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Sharon Canavan Office of the Comptroller of the Currency Stephen Tracy

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1 Sharon Canavan Office of the Comptroller of the Currency Stephen Tracy Novogradac & Company LLP Darren Van’t Hof U.S. Bancorp Community Development Corporation

2 Investment Restrictions
Bank holding company investment in ITC transactions Restrictions under 23 A and B on types of transactions in which holding company can partner with subsidiary or affiliate General authority – Banks are lenders first Under special circumstances, bank may directly or indirectly invest in real estate Much of bank’s investment activity in solar tax credit transactions has occurred through their holding companies, which have much broader asset powers than banks do. However, national banks must be aware that in making these investments holding companies may be subject to certain restrictions on the kinds of transactions in which they can partner with a subsidiary bank under Rule 23 A and B. The general statutory authority governing banks is that they are lenders first, with limited authority to make investments. In particular, banks can in real estate only under certain special circumstances. For example, a bank can own or lease the building in which it does business, purchase the home of a transferring employee, or hold property after a foreclosure until it can be sold.

3 Proposed Volker Rule The Volcker Rule generally prohibits a “banking entity” from: (i) sponsoring, or acquiring or retaining an ownership interest in, a “covered fund” (unless otherwise permitted under the rule) Covered fund is broadly defined to include most privately offered funds, not solely private equity and hedge funds (Section 3(c)(1) or 3(c)(7) ICA)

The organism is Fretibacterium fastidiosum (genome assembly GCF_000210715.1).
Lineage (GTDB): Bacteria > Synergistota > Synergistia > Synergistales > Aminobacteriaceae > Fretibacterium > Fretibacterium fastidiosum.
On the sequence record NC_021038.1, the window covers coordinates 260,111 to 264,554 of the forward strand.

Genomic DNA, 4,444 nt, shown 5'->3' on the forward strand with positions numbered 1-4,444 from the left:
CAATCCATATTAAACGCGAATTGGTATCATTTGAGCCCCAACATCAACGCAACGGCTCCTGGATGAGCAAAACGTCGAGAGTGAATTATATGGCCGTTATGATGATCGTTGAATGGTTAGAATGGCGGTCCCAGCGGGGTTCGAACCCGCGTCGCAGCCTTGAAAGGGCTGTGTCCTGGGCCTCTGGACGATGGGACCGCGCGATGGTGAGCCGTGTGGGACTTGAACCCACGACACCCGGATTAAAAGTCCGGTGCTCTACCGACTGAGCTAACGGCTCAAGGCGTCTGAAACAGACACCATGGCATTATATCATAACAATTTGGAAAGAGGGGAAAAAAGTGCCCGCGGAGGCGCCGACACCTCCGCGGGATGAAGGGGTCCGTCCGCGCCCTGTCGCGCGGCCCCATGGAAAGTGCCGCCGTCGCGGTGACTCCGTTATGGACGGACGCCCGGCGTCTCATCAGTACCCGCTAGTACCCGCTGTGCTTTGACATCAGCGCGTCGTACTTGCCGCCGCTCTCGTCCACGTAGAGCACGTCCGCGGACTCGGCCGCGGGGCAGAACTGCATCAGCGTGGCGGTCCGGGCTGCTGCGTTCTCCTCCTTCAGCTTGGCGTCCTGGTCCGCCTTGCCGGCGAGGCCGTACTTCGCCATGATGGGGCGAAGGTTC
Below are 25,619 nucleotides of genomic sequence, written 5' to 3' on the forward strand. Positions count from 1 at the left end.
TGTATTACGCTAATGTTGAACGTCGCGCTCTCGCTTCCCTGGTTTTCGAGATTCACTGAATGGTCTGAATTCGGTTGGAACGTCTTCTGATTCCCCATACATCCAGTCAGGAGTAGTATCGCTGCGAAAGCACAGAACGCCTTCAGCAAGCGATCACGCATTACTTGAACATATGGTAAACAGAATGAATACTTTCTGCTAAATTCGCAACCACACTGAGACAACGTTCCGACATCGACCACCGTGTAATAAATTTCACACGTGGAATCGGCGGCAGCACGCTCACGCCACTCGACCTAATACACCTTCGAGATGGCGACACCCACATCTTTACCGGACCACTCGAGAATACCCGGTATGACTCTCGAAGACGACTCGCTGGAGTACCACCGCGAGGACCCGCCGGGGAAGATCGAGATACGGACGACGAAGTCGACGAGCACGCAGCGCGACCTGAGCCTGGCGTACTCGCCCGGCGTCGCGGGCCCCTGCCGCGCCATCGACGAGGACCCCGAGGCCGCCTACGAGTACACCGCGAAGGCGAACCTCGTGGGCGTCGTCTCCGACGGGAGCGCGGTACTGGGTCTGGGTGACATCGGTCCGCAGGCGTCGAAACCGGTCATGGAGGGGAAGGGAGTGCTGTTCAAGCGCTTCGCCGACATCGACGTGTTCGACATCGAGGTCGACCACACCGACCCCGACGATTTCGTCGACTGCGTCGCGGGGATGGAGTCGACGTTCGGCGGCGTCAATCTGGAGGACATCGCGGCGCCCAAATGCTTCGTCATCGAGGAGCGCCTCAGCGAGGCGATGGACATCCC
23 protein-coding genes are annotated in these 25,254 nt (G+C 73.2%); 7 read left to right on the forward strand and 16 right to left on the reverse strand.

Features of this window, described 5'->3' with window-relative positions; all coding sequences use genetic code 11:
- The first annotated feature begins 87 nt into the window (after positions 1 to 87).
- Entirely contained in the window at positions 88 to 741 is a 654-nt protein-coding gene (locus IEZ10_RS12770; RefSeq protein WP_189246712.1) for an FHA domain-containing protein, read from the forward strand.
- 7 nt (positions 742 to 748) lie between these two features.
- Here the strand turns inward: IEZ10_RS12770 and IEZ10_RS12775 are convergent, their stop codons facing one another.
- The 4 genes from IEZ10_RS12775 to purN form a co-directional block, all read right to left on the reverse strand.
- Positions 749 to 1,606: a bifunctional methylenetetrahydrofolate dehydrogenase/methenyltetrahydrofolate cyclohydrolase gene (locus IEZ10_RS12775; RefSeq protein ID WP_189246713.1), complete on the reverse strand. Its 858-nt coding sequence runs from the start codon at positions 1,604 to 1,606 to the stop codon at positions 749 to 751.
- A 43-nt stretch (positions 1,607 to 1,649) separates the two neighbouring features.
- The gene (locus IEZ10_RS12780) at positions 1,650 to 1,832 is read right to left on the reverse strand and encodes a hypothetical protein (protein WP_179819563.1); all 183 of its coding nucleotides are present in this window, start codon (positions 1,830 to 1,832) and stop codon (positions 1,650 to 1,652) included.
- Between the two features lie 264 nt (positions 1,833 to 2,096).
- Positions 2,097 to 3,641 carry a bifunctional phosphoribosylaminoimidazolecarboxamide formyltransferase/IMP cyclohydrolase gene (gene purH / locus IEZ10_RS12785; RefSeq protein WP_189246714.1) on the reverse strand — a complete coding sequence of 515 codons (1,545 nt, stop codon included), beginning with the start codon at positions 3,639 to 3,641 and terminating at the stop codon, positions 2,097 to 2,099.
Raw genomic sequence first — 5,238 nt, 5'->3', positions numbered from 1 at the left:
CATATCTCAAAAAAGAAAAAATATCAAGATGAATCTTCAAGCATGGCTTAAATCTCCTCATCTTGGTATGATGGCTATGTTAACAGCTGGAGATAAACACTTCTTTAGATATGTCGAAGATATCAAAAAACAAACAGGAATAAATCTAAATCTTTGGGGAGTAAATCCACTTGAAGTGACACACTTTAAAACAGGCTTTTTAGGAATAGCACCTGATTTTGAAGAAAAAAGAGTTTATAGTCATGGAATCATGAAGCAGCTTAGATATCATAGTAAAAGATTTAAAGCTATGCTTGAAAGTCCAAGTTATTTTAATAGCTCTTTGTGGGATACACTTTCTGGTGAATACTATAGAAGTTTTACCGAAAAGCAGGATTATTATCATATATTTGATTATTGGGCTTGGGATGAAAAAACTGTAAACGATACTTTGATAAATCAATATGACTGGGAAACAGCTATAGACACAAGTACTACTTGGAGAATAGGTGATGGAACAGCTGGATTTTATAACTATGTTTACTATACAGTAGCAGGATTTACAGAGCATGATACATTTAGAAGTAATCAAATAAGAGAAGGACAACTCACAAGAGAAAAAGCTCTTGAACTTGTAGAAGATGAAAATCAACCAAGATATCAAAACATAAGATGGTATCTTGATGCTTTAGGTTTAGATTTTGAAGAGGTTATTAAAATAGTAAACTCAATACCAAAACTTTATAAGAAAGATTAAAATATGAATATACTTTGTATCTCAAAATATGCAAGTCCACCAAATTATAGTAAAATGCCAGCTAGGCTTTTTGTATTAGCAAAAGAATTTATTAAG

4 Proposed Volker Rule Public welfare investments are specifically permitted in statute (as were SBICs, or qualified rehabilitation expenditures related to IRC section 47 historic tax credit programs.) Banks may acquire an ownership interest in or sponsor a covered fund that qualifies as a public welfare investment

5 Public Welfare Authority
Increased interest in renewable energy investments at bank level Public welfare investment authority allows bank to take equity or ownership interest in real property or commercial assets In 2011, banks invested $66 million in solar facilities using PWI authority In addition to these very limited exceptions, Congress also provided authority for banks to make direct or indirect investments that “primarily benefit the public welfare” Federal savings associations are also permitted to make public welfare investments—although there are differences between their authority and that of banks. OCC is currently in the process of integrating the handling of thrifts’ public welfare investments with OCC regulations. In the meantime, thrifts should follow OTS processes. Over the past several years we have seen increasing interest by banks to use the public welfare authority to make solar facilities investments at the bank level. Last year, national banks invested nearly $66 million in solar energy using the public welfare investment authority. However, not all solar investments can be made by banks using this authority.

6 Meeting the Public Welfare Test
Provides LMI jobs Affordable housing Source: Bank of America Must primarily benefit: LMI individuals or areas Geocoding map at Areas targeted by a government entity for redevelopment In assessment areas where a bank would receive consideration of “qualified investments” under the Community Reinvestment Act. To qualify as a public welfare investment, the solar facility would have to meet one of the requirements of the act, which are listed on the slide. Must primarily benefit: LMI individuals or areas Areas targeted by a government entity for redevelopment In assessment areas where a bank would receive consideration of “qualified investments” under the Community Reinvestment Act. Investing in an affordable housing community that includes a solar facility would be a straightforward way to meet the public welfare test. Another way to meet the public welfare requirements would be to document the jobs generated through the installation and maintenance of a solar facility installation. In order to make this case, a bank would need to document the range of job skills—such as basic laborers, project managers or workers with specialized skills, as well as whether the jobs are temporary or permanent. Also, the location of the solar facility may be considered as a factor in approving a solar investment under the public welfare authority. The geocoding mapping system, which contains geography income information and the annually updated HUD median family income statistics can be obtained from the Federal Financial Institution Examination Council’s Web site—www.ffiec.gov  

7 Public Welfare Authority